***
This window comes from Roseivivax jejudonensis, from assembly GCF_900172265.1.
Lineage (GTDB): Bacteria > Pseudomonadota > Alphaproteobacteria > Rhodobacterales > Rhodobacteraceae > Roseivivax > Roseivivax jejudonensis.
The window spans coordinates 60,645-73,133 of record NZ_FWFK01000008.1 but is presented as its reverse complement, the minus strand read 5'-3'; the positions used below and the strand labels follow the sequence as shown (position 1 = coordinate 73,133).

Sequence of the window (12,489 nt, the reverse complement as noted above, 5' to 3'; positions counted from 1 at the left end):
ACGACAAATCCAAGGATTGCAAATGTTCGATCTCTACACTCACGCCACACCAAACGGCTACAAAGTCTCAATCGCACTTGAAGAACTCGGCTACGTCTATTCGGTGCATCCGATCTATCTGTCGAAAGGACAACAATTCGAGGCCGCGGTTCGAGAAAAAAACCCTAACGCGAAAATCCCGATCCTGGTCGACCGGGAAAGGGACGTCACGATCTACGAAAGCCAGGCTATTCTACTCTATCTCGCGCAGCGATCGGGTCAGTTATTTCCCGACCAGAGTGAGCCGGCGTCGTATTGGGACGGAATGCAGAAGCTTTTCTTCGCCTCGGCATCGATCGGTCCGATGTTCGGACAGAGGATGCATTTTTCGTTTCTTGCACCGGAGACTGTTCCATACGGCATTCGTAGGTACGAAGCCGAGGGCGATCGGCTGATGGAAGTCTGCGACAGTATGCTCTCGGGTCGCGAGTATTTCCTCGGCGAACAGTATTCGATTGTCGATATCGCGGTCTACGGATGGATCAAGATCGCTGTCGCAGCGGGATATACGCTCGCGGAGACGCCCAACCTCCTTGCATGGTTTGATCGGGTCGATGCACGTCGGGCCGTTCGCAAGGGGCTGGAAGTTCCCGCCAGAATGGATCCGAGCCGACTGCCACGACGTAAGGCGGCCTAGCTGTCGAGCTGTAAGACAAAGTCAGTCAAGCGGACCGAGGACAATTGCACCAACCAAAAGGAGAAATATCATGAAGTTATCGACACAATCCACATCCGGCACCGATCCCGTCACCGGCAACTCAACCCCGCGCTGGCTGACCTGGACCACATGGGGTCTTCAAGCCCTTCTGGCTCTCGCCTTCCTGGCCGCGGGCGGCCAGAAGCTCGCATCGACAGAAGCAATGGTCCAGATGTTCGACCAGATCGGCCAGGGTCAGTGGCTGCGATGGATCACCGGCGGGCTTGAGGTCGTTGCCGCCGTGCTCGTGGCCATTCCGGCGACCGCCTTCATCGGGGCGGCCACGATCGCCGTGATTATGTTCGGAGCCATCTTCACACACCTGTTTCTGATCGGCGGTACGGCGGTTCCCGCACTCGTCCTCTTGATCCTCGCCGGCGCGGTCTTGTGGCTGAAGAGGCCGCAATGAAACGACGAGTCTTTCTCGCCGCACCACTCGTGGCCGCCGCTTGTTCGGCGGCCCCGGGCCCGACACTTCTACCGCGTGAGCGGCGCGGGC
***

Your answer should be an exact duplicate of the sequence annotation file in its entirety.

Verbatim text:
This window comes from Roseivivax jejudonensis, from assembly GCF_900172265.1.
Lineage (GTDB): Bacteria > Pseudomonadota > Alphaproteobacteria > Rhodobacterales > Rhodobacteraceae > Roseivivax > Roseivivax jejudonensis.
The window spans coordinates 60,645-73,133 of record NZ_FWFK01000008.1 but is presented as its reverse complement, the minus strand read 5'-3'; the positions used below and the strand labels follow the sequence as shown (position 1 = coordinate 73,133).

Sequence of the window (12,489 nt, the reverse complement as noted above, 5' to 3'; positions counted from 1 at the left end):
ACGACAAATCCAAGGATTGCAAATGTTCGATCTCTACACTCACGCCACACCAAACGGCTACAAAGTCTCAATCGCACTTGAAGAACTCGGCTACGTCTATTCGGTGCATCCGATCTATCTGTCGAAAGGACAACAATTCGAGGCCGCGGTTCGAGAAAAAAACCCTAACGCGAAAATCCCGATCCTGGTCGACCGGGAAAGGGACGTCACGATCTACGAAAGCCAGGCTATTCTACTCTATCTCGCGCAGCGATCGGGTCAGTTATTTCCCGACCAGAGTGAGCCGGCGTCGTATTGGGACGGAATGCAGAAGCTTTTCTTCGCCTCGGCATCGATCGGTCCGATGTTCGGACAGAGGATGCATTTTTCGTTTCTTGCACCGGAGACTGTTCCATACGGCATTCGTAGGTACGAAGCCGAGGGCGATCGGCTGATGGAAGTCTGCGACAGTATGCTCTCGGGTCGCGAGTATTTCCTCGGCGAACAGTATTCGATTGTCGATATCGCGGTCTACGGATGGATCAAGATCGCTGTCGCAGCGGGATATACGCTCGCGGAGACGCCCAACCTCCTTGCATGGTTTGATCGGGTCGATGCACGTCGGGCCGTTCGCAAGGGGCTGGAAGTTCCCGCCAGAATGGATCCGAGCCGACTGCCACGACGTAAGGCGGCCTAGCTGTCGAGCTGTAAGACAAAGTCAGTCAAGCGGACCGAGGACAATTGCACCAACCAAAAGGAGAAATATCATGAAGTTATCGACACAATCCACATCCGGCACCGATCCCGTCACCGGCAACTCAACCCCGCGCTGGCTGACCTGGACCACATGGGGTCTTCAAGCCCTTCTGGCTCTCGCCTTCCTGGCCGCGGGCGGCCAGAAGCTCGCATCGACAGAAGCAATGGTCCAGATGTTCGACCAGATCGGCCAGGGTCAGTGGCTGCGATGGATCACCGGCGGGCTTGAGGTCGTTGCCGCCGTGCTCGTGGCCATTCCGGCGACCGCCTTCATCGGGGCGGCCACGATCGCCGTGATTATGTTCGGAGCCATCTTCACACACCTGTTTCTGATCGGCGGTACGGCGGTTCCCGCACTCGTCCTCTTGATCCTCGCCGGCGCGGTCTTGTGGCTGAAGAGGCCGCAATGAAACGACGAGTCTTTCTCGCCGCACCACTCGTGGCCGCCGCTTGTTCGGCGGCCCCGGGCCCGACACTTCTACCGCGTGAGCGGCGCGGGC